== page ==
The Serverless Guide to AWS CloudWatch Logs Insights

Thomas Ankcorn
Sr Software Engineer at Baselime
12 March, 2023
Demistifying uncovering your systems deepest secrets with Cloudwatch Log Insights and sharing its biggest gotcha. This blog post will make you a Cloudwatch Log Insight pro in just 10 minutes.
The Essential Guide to AWS CloudWatch Logs Insights for Serverless

CloudWatch Logs Insights is the interactive log search and analysis solution within AWS. It is a powerful analytics tool that enables you to search and query your log data. It provides you with a bespoke query syntax to debug and extract insights from your applications.

Debugging in the cloud is awesome with the right tools
Cloud Engineer Finding A Bug

CloudWatch Logs Insights is one of the essential pieces of any serverless architecture, and we will outline its benefits, limitations, and pricing in human terms.


Some foundations will help when using CloudWatch Logs Insights to understand your application. Here is a rundown:

Log Event

A log event is a record containing information emitted from your systems.

CloudWatch automatically capture logs events from the standard out and standard error streams of your AWS Lambda functions. For instance, each console.log in your JavaScript Lambda functions or fmt.Println in your Golang Lambda function. You can also send log events with the AWS SDKs or CLI using the put-log-events API.

Each log must have a timestamp and message.

Log Stream

A CloudWatch Log Stream is a sequence of log events; log streams are helpful to isolate log entries that happened within the same context. When used with the AWS serverles ecosystem, each AWS Lambda instance gets a unique log stream.

This is ideal for low-traffic systems or during developement, as individual Lambda invocations or consecutive invacations will belong to the same log stream, making it easier to quickly find them. However, log streams can become difficult to manage on systems with high traffic, as consecutive invocations are likely to trigger multiple AWS Lambda instances, creating multiple Log Streams and making it difficult to quicly find logs in CloudWatch.

Log Group

A CloudWatch Log Group is a collection of log streams; It is possible to set retention policies and access control settings on logs groups, giving you more control over your infrastructure and ultimately, your cloud bill.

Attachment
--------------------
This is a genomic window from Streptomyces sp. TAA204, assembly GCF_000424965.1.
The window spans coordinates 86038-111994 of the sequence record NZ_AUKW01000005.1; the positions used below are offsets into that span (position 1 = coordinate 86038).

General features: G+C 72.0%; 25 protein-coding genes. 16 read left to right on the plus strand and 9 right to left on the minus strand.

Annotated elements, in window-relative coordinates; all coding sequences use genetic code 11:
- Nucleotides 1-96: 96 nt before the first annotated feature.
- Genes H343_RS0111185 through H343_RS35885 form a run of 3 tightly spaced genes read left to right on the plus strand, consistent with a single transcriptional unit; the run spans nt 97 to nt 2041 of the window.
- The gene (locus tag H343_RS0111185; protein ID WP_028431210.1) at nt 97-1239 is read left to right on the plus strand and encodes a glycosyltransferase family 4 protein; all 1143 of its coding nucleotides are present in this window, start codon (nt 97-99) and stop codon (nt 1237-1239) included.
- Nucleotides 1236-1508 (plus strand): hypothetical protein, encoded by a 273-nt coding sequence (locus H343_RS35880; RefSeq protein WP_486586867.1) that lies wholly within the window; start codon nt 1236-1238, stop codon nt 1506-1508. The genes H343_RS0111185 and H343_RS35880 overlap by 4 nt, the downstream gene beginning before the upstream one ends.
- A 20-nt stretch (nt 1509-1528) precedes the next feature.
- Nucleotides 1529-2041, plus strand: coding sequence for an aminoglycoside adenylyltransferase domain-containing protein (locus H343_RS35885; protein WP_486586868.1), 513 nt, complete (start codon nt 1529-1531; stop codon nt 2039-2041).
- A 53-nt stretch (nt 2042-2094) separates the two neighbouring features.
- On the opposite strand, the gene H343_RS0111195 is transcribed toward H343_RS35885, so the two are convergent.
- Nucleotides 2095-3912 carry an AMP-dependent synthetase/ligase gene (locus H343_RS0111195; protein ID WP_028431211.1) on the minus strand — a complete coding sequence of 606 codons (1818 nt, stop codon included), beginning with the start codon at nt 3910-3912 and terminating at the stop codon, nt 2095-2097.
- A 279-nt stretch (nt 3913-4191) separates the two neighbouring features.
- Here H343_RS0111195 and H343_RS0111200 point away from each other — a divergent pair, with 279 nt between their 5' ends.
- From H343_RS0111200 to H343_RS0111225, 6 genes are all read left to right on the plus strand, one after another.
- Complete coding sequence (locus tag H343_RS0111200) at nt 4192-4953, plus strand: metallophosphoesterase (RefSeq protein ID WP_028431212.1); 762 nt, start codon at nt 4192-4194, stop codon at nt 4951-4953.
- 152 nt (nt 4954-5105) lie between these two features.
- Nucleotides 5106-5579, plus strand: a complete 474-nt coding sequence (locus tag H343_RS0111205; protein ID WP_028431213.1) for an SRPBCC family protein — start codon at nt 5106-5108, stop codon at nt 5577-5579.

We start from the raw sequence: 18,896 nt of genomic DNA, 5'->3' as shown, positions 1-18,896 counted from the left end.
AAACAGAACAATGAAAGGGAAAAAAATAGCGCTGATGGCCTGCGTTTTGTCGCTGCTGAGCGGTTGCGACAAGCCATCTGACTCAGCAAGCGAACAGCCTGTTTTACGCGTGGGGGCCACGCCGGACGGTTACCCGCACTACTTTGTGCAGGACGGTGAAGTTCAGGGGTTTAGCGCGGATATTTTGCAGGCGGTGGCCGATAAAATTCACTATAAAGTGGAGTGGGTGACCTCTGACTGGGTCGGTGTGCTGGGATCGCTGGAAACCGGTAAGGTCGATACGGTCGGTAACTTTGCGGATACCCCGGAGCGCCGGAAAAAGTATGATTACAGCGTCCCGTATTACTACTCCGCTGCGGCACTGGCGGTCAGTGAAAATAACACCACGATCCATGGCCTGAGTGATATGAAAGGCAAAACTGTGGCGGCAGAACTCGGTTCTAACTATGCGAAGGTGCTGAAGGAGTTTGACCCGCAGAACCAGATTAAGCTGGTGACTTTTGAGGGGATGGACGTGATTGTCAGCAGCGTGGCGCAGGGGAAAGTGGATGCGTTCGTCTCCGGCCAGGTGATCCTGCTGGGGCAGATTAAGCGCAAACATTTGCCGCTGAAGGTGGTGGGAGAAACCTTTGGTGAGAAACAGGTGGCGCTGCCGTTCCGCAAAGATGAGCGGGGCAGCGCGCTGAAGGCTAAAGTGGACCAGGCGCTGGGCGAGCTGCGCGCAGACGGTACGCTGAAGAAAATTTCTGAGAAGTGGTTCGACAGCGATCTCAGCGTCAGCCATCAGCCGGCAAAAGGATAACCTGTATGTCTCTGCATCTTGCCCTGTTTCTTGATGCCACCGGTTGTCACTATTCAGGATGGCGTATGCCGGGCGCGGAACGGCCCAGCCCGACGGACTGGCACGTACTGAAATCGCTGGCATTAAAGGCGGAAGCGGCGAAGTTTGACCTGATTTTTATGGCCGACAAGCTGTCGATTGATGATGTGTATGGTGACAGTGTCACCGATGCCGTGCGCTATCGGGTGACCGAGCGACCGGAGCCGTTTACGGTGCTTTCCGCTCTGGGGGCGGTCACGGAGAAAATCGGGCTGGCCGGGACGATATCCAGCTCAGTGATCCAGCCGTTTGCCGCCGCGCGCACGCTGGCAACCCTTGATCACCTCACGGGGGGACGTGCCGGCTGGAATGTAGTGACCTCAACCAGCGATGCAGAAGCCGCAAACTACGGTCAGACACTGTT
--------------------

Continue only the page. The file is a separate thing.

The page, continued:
For AWS Lambda, each Lambda function typically gets a unique log group.

Query Syntax

CloudWatch Logs Insights uses a custom query language designed to filter and manipulate data in your CloudWatch log groups.

Queries built with this query language are unstructured and typically composable, enabling you to reuse snippets from your existing queries or any examples you find online easily.

Analyzing log data

The first step to querying logs in CloudWatch Logs Insights is selecting the log groups to query. CloudWatch Logs Insights supports querying up to 50 log groups in a single query. Moreover, query results are available for 7 days, and queries timeout after 60 minutes [source].

When ingesting data from other AWS services, CloudWatch typically add discovered fields to your logs, to facilitate querying. For instance, when ingesting logs from AWS Lambda functions, CloudWatch adds fields such as @timestamp, @logStream, @message, @requestId, @duration, @billedDuration, @type, @maxMemoryUsed, @memorySize. The full set of discovered fields is outlined here.

The Cloudwatch Log Insights Query UI
Query UI

Displaying Data: fields and display

The first step to uncovering insights from your logs is typically selecting the data to display. There are 2 operators for displaying data in CloudWatch Logs Insights: fields and display.

Displaying a field: fields

The field command is used to show specific fields in the query results.

fields @timestamp, @requestId, @message

The query above shows the @timestamp, @requestId, and @message in every log entry.

The fields command can be used to create new fields for the query or modify field values. The example below creates a new field total as the sum of count and num and shows it in the query results.

fields count + num as total

Moreover, the field total can be used in the remainder of the query as if it was part of the log events, for example, to filter the log events based on the value of total.

Displaying the results of a query: display

The display command is very similar to the fields command, as it is used to define the fields to display in a query. However, it has multiple limitations:

  • It should be used only once per query, as only the last display command in the query is applied
  • It cannot be used to create new ephemeral fields to use elsewhere in the query

as such, the display command should typically be used when you don't want to use the fields command.

Filtering Data: filter

CloudWatch Logs Insights provides powerful filtering capabilities to finding any event using the filter command.

Working with strings

To filter on string values, CloudWatch Logs Insights provides the keyword like and the regular expression operator ~=.

filter message like "Exception"

In the example above, we're filtering all log entries where the message includes the substring Exception.

It's possible to combine multiple filters using the and and or keywords, and negate specific operations with the not keyword.

filter message like "Exception" and message not like "Handled" and error ~= /40.*/ or error like /50.*/

A handy tip is to make your queries more readable is to use multiple filter commands to chain filters instead of and.

filter message like "Exception"
| filter error ~= /40.*/

Working with numbers

To filter on numbers, CloudWatch Logs Insights provides arithmetic comparison operators: =, !=, <, <=, >, >= that work exactly how you'd expect them to.